Shopkeepers at a plaza in Santa Cruz, Bolivia, attacked a team of journalists and kidnapped them on Monday, threatening not to let them out if they did not delete footage of the shopkeepers violating a coronavirus quarantine.
Bolivia, like many other countries, has imposed a 14-day lockdown to prevent the spread of Chinese coronavirus, limiting the public’s ability to leave their house and shutting down all non-essential businesses. In Santa Cruz, the government has allowed the merchants at the San Antonio market to open only on Tuesdays, Thursdays, and Saturdays, as they sell food and other necessary goods.
The team of the national broadcaster Red Bolivisión found a crowded, bustling market operating in San Antonio on Monday, flagrantly violating the quarantine. Initially, some shopkeepers were willing to speak to the reporters, hastily putting away their wares and claiming to be closed for business, despite customers clearly buying items around them. Some of the customers also spoke to the reporters, describing the quarantine as a “barbarity” and noting that they “more or less” bought everything they came to market for.
Once other shopkeepers became aware of journalists filming them breaking the law, they attacked the reporter and cameraman recording them and trapped them in the marketplace, demanding they delete the footage. Red Bolivisión then sent another journalist to the San Antonio market to cover the false imprisonment of his colleague.
Some around the second journalist shouted complaints that, if the markets shut down, they will not be able to afford food.
Elsewhere in the country, Red Bolivisión found that many were using the first weekday of quarantine on Monday to spend time with friends in public – the exact opposite of what President Jeanine Áñez recommended. In San Silvestre, large numbers of people playing soccer flooded a park, angering older residents who are at higher risk of complications if they contract the Chinese coronavirus.
Some, at least, do appear to be taking quarantine precautions seriously. The Bolivian newspaper El Deber found bread in short supply in some of the nation’s metropolitan areas and long lines of people waiting for hours for fresh bread at their local bakeries. Supermarkets, the newspaper noted, did appear to stock plenty of beef, chicken, tomatos, and other food items not as in demand as bread.
“We need firm decisions to save lives, to defend the health of Bolivian families; from Sunday, March 22 on, starting at midnight and for 14 days, a total quarantine will be in place nationwide,” President Áñez announced on Saturday. She ordered all Bolivians to stay at home 24 hours a day.
Bolivia is also banning utility companies, including internet companies, from stopping services to anyone for any reason until the quarantine ends.
On Monday, Áñez reiterated her demand for the nation to “take this quarantine seriously” or “sad days will come.”
“Please, take the lives of your loved ones seriously, be strong, be firm,” Áñez said in a national address. “Bolivian families, there are still many sacrifices to make in this struggle against the virus; there is still time ahead to overcome this challenge and it will not be easy, sad days will come, but I assure you that I give you my word, we will get out of this.”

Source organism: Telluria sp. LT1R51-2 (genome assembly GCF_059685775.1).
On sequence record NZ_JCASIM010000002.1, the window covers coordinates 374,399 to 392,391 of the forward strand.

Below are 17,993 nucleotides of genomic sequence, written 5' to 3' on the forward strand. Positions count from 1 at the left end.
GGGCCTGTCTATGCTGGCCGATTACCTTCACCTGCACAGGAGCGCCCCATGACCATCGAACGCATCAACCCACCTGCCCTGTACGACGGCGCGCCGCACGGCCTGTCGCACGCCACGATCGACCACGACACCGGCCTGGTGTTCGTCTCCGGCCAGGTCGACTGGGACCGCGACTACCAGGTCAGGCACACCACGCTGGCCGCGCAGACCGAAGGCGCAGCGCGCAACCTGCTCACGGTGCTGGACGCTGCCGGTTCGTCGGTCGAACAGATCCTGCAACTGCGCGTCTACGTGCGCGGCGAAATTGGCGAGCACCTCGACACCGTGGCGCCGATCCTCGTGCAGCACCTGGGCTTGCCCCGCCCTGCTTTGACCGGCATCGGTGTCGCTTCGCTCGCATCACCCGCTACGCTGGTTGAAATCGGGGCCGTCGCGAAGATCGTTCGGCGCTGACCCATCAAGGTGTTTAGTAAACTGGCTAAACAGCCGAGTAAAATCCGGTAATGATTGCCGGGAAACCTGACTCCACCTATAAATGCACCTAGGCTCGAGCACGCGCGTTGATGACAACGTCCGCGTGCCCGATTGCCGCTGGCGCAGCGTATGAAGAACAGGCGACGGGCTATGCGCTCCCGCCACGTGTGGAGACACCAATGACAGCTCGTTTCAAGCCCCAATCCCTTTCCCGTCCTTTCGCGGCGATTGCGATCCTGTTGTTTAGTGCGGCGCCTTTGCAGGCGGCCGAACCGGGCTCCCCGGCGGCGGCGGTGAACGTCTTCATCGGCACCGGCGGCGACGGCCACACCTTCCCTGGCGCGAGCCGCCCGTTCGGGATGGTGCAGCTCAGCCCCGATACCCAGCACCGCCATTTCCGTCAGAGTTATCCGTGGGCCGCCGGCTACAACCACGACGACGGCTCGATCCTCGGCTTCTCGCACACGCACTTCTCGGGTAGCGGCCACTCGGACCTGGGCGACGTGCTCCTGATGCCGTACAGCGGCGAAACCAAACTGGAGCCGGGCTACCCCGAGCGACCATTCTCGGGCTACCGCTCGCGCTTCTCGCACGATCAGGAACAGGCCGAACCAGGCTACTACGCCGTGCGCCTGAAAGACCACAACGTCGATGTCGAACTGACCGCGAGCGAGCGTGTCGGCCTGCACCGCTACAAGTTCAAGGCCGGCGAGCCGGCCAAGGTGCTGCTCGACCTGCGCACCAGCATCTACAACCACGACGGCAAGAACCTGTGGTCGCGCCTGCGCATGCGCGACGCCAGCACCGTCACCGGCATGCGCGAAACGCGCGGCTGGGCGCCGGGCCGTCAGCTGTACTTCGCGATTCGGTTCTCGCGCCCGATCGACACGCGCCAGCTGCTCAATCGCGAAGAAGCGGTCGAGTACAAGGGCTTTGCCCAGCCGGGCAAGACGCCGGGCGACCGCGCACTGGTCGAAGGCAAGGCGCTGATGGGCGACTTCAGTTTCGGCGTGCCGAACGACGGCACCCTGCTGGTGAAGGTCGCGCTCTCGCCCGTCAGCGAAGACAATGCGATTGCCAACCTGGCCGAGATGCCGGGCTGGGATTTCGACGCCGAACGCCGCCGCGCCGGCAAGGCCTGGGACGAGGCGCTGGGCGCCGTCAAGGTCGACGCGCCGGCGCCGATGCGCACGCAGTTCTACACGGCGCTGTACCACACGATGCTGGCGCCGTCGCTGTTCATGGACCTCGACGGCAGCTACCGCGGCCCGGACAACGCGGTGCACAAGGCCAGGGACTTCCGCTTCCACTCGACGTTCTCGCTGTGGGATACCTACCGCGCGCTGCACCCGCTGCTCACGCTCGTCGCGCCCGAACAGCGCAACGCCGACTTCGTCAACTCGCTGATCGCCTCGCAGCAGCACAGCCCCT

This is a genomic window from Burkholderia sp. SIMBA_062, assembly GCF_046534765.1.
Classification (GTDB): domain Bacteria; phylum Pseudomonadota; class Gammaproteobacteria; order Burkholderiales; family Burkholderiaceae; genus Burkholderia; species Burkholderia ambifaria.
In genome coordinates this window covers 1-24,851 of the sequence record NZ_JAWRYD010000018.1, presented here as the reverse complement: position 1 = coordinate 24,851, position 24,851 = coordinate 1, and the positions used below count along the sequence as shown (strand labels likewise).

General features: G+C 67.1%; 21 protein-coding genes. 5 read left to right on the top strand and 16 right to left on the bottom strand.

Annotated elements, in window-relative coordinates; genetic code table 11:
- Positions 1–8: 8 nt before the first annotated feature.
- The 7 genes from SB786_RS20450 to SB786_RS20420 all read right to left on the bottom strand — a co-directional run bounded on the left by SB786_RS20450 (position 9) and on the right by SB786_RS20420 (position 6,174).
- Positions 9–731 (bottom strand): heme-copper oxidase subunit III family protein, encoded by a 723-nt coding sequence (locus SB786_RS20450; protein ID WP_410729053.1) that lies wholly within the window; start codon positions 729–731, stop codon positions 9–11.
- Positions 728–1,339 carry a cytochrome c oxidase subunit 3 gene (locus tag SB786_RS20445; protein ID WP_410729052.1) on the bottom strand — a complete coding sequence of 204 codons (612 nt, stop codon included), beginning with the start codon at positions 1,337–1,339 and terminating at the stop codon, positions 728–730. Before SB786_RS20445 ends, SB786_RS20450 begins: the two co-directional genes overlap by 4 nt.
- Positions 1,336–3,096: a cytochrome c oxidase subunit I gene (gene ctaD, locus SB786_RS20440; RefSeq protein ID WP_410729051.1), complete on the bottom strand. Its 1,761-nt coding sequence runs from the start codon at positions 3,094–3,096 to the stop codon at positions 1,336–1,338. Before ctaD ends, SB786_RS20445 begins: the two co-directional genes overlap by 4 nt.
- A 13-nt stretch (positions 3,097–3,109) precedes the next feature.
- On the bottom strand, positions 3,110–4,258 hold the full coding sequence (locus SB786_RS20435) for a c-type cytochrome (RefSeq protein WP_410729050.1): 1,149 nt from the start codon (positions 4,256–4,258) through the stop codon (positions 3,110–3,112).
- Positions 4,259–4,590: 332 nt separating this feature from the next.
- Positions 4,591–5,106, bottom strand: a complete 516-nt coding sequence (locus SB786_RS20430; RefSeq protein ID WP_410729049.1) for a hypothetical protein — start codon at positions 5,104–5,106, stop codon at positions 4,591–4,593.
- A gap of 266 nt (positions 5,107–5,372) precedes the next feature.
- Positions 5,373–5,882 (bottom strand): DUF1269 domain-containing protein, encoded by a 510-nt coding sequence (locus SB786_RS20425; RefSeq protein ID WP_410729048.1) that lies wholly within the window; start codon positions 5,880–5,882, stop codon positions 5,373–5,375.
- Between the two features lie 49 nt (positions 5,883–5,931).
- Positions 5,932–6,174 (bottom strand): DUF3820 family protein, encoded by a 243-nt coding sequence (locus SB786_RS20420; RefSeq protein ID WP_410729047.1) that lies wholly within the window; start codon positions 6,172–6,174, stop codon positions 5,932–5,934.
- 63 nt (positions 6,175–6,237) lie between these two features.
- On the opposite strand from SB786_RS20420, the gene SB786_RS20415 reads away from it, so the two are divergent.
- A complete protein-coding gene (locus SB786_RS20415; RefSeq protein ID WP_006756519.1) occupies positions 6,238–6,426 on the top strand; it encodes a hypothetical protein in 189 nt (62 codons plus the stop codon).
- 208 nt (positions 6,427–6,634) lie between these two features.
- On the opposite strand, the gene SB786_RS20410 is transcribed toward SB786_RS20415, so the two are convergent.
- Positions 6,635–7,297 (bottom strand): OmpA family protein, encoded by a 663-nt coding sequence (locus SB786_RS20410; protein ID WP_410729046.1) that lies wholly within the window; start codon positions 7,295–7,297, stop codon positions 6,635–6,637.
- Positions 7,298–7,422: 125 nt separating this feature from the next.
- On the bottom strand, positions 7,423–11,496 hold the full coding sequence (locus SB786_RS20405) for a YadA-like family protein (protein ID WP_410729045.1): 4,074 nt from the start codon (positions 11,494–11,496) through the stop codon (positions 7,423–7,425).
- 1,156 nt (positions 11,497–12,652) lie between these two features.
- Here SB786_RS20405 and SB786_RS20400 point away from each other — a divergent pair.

Despite the acrimonious circumstances in which Áñez became president – after the resignation of longtime socialist strongman Evo Morales and his entire cabinet left the conservative senator the next in the line of succession – Morales’ Movement Towards Socialism (MAS) Party announced full support for Áñez’s quarantine.
“At this time, all Bolivians have a duty and obligation to accompany and, consciously, abide by the measures [issued] such as staying at home, which is one of the mandatory measures we have to commit to,” Senator Efraín Chambi, the head of the MAS party, said in a statement this weekend.
Bolivia has currently confirmed 28 cases of the Chinese coronavirus and no deaths.
Arturo Murillo, Áñez’s minister of government (the equivalent to the minister of the interior), issued a stern warning to all government officials, local and national, should not take the quarantine as an excuse not to do their jobs remotely. Murillo said Áñez had empowered him to arrest government officials who failed to help during the coronavirus crisis.
“Don’t be shameless, work,” Murillo said on Tuesday. “I have an express order from the president to save lives, not to play around with anybody. Whoever plays around with me – governor, mayor – I will arrest them, I am not playing. The president has ordered me to arrest even a minister who does not work, because we are currently in an emergency, we have to save lives.”
“This is not a ‘please’ situation, this is a situation in which you obey,” he added. Áñez reportedly gave the green light to arrest an official in dereliction of duty for as long as ten years if found guilty of impeding the national response to the outbreak.